But I am really trying to break that cycle. I am going to hire another FEMALE associate to help me so that when I become the manageing partner, I will have a staff to help me with the difficult WC issues. Right now, I am overworked and have no time to find the right man, who I continue to believe is out there for me somewhere. I too must make my 401k grow, b/c I have no one to help me or be married to who could also have a 401k for us. Your manageing partner is like mine, but we have no one else but me to do the compliecated WC breifs, which we must file now electronicaly. That is why I work weekends, b/c the website can accept our filings w/o human intervention. Dad says I will find a guy, and Grandma Leyeh agrees, but she wants me to compromise my standards, which I will NOT. I did NOT get a JD and work my tuchus off all these years to marry a looser! TRIPEL FOOEY! If I wind up singel I will freeze my eggs and have a baby in 2021.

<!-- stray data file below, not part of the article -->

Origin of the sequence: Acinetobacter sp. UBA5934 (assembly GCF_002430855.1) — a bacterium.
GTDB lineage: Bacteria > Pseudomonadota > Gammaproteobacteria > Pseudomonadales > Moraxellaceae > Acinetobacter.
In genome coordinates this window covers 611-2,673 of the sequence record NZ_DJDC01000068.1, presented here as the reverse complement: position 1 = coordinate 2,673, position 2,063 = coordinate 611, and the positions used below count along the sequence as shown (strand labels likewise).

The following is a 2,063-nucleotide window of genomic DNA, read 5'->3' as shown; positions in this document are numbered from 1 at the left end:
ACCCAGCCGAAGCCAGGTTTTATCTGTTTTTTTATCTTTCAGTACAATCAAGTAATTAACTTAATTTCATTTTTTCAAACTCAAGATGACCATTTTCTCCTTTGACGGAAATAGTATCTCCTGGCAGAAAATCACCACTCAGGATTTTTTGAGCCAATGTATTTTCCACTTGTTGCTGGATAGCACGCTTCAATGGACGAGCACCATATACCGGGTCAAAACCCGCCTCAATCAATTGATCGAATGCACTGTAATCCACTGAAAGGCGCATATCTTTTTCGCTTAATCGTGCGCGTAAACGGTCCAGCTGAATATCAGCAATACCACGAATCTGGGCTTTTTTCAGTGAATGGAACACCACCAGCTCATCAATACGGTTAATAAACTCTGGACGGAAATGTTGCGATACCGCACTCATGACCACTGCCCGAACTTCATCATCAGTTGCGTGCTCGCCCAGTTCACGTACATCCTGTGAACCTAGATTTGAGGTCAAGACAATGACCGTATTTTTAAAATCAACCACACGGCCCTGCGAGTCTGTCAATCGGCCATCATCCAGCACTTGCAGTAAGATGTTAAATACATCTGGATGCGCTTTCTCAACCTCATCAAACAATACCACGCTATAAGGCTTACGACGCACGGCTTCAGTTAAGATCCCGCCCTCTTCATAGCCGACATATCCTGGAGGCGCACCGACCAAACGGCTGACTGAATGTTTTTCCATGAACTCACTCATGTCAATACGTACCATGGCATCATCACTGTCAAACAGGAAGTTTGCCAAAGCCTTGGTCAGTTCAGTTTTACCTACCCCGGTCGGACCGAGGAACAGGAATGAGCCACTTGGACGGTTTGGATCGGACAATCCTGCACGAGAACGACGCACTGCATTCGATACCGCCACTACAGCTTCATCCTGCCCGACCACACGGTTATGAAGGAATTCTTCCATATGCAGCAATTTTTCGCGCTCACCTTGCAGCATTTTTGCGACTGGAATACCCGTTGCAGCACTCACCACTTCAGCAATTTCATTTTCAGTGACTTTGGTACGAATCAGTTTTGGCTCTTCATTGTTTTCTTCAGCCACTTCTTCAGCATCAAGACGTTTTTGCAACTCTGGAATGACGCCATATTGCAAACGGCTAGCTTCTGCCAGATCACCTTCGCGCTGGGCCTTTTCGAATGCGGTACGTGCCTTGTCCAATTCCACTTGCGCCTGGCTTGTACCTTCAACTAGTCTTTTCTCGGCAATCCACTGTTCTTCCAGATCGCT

• Anonymous :

      Commiseration to the “always covering for those with kids.” Bosses have said the same things to me. I countered with “and I have a life and other family members.” I wasn’t fired, but I left soon after.

    • +1 to that feeling of resentment against a partner/spouse/significant other when things get crazy at work.

      After a few years (and several thousand dollars) in therapy, I am finally “seeing” the cycle and working on breaking it. Hang in there!